One of the most effective ways for robots to move in the environment is when the wheels move on relatively smooth terrain. However, wheels are not the most effective way to travel when it comes to overcoming certain types of obstacles. Legs, for example, can help robots climb obstacles such as stairs. Scientists at Texas A and M University have teamed up with DARPA to build robots for military applications that can determine whether wheels or legs are better suited to cross terrain with or without human intervention.
The project is part of the DARPA Offensive Community Tactics (OFFSET) program in the University’s Department of Engineering and Industrial Distribution. The robot concept map below is shown as part of OFFSET’s third field experiment. Associate Professor Kiju Lee also announced that she had been awarded a new DARPA contract for the Offset Sprint-5, which focuses on enhancing the physical robot test bench.
The plan focuses on the development of unmanned ground vehicles with agile and multi-purpose locomotive capabilities for urban military operations. Lee and her team are developing an adaptive wheel and leg-convertible robot called a-WaLTR that can more effectively span different services, including stairs. The robot can move on wheels or legs as needed and can decide which one to use.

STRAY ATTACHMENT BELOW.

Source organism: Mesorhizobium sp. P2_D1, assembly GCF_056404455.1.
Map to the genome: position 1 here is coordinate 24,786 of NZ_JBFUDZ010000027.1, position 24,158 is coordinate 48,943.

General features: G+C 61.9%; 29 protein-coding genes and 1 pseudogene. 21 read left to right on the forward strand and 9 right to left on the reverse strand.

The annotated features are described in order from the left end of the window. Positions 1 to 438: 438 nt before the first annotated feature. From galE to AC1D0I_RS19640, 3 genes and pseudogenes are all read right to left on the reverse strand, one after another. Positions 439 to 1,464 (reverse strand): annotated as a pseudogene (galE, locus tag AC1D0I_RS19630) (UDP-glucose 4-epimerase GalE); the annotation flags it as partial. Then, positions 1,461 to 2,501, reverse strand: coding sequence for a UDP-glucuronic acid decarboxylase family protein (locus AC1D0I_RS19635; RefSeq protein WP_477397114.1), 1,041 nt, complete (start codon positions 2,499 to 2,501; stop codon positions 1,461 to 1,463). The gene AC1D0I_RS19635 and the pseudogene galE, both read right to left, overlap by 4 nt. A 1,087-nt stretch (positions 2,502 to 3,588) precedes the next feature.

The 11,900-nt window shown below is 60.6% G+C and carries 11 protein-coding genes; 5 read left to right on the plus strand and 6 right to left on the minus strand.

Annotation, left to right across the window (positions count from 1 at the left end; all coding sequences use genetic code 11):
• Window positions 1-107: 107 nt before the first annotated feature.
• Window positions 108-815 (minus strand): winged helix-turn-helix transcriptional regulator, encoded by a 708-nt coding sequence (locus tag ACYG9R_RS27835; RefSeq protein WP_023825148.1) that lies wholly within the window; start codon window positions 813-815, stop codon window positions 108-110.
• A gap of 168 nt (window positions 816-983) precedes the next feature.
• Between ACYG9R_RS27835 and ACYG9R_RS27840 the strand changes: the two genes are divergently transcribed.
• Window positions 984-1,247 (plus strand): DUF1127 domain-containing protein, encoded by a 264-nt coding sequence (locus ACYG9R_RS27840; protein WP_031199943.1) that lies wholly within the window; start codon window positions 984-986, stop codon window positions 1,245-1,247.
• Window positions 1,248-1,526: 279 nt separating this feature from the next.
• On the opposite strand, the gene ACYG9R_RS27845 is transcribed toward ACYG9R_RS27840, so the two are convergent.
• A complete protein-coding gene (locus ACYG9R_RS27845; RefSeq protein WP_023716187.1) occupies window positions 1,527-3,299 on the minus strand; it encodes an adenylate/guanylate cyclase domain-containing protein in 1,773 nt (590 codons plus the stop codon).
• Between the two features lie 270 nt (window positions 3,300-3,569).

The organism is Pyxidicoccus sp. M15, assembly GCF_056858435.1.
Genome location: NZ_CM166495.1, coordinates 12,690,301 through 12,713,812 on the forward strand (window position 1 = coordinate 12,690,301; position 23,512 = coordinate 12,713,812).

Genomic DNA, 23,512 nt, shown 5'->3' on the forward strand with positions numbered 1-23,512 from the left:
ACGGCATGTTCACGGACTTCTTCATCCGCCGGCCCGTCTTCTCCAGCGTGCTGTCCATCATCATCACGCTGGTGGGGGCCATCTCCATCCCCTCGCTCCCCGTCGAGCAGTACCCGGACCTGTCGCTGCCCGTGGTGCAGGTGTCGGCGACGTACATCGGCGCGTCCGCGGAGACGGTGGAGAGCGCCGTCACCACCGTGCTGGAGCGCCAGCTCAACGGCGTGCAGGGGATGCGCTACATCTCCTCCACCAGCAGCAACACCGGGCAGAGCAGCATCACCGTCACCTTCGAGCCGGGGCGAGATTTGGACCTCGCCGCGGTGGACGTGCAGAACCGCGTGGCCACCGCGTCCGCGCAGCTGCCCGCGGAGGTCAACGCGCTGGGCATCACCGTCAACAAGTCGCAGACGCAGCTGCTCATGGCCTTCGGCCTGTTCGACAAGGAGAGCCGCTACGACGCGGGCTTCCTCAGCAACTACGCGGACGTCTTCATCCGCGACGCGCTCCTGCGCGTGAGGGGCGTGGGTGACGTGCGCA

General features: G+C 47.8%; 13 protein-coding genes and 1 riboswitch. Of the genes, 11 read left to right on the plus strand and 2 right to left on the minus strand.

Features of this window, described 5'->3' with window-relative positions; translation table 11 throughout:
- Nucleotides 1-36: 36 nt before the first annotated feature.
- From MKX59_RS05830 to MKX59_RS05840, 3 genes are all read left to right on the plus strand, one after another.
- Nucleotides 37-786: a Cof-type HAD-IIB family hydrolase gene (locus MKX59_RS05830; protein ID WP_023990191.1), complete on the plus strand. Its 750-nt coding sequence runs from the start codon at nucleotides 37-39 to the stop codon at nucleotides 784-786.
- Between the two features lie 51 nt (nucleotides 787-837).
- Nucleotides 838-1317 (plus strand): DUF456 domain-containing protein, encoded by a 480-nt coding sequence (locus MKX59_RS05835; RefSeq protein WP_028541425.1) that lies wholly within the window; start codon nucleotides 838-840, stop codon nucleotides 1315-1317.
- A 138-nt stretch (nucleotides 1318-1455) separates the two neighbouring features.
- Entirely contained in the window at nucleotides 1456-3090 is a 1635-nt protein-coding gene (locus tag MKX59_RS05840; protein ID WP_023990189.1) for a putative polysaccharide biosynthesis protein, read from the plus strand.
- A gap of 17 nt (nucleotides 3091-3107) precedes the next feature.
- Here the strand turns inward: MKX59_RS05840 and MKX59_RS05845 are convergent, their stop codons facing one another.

The team is currently developing a prototype to showcase the hardware platform at OFFSET FX5, tentatively scheduled for February 2021. The team also noted that while the technology was created for military applications, it hopes there will be other applications in the future. Lee says the adaptable robots could be used in space, domestic services, surveillance and agriculture.
There is no indication that the robot’s functional prototype has been built. It’s unclear how much DARPA’s robot-making contract is worth.